You are more able to slip into that right-brain visuals than I am, Jack.
To abstract an area like that would create a more Franz Kline-like black and white painting…whose work I like very much.
I’m glad you like the Pines.

Comment by Susan Canavarro

I will continue this, it could get interesting. Susan you see the woman lying on her back with hips in the air and I thought I’d take another look. I remarked that the female vision I saw is standing up right dancing. As I remarked last night to you, I can see her head then her back, hips, and she is balancing the pine boughs as you mention, kind of like someone balancing large balls and twirling them. Anyway you see it, there is a female figure and musical movement.
jrw

Comment by jacquie r. wagenschutz

LOL Isn’t it wonderful so much can be seen in one painting! There is also a vague shape of a woman’s torso in the white negative shapes. Hard to pull away from the positive dark shapes, but if you focus on the white negative shapes, there may also be hidden forms there. Sometimes the eye can jump back and forth between the two – dark and light.

Comment by Susan Canavarro

Susan – I too love your trees. There is so much movement in them, they are almost like a group of dancers swinging and swaying with the rythmic sounds of the waves and the wind as it goes thru their branches…which personally is one of the most wonderful sounds in the world…wind whispering thru pine trees as if someone is speaking to you…well I guess you could say they are.
jrw

Comment by jrwagenschutz

Thanks jacquie. Sometimes it happens and sometimes it don’t!

Comment by Susan Canavarro

This painting is one I did a few weeks before my mother died. From above where I lived in a tiny garage apartment I saw these trees. I looked at them everyday. High on a hill I looked down at the rooftops, thru the branches and trunks of the trees and saw the Monterey Bay glimmering in the distance.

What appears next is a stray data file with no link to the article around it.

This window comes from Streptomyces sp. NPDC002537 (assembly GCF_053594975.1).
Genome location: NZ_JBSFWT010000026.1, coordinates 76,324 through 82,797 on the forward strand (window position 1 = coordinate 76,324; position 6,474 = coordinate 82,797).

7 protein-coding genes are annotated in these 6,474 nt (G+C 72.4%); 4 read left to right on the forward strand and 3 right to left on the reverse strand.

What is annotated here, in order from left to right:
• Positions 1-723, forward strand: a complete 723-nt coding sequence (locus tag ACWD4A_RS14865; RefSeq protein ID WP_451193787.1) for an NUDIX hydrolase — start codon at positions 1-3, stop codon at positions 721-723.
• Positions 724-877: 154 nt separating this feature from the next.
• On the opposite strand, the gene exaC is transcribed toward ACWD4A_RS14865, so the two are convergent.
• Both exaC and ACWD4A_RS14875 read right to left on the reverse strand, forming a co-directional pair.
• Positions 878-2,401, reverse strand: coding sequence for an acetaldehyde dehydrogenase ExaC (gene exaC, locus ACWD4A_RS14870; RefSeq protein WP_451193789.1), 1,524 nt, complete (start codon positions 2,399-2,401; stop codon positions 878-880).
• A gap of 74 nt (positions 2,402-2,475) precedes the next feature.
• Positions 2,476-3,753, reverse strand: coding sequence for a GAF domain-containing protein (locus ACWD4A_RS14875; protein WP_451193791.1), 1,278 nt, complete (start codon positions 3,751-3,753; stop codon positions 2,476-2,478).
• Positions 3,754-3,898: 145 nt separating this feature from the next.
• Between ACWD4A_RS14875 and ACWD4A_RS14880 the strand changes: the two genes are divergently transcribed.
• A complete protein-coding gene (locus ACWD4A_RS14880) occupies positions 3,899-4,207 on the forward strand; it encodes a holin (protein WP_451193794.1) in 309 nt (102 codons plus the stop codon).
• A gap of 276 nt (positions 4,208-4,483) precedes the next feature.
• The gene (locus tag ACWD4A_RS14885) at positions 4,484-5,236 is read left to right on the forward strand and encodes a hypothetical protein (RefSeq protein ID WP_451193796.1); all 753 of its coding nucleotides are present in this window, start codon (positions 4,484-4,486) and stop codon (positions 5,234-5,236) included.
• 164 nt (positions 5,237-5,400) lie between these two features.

Many of the trees in the Monterey area are sculpted by trimming off lower branches, so you see the splendid dance of tree trunks and the directional movement of the upper branches. Carmel is full of such organic sculpted trees – one of my favorite things about Carmel.
Susan

Comment by Susan Canavarro

I like the simplicity and complexity of it. Makes me want to try it. Very appealing!
Jan

Comment by Jan W.

Yes, no necessity for thinking about all those colors, just values. Try it. If you don’t like it you can always paint over it with oils. No? Or even pastels? Might give some interesting texture to the surface.

Comment by Susan Canavarro

Susan–The painting of the Monterey pines strikes me. Leave it there. I have a color print of the pines, but what I didn’t see in that color print is the movement. I really like the black and white painting. Your bridge work also fascinates me– root canals too. The catherdal bridges especially.

Comment by jackremick

Hi Jack, thank you. What color print? One of your own?
My root canal is waiting for a bridge or crown and today my car had to go in for a new alternator. Old one died this morning.
Life goes on down here.

Comment by Susan Canavarro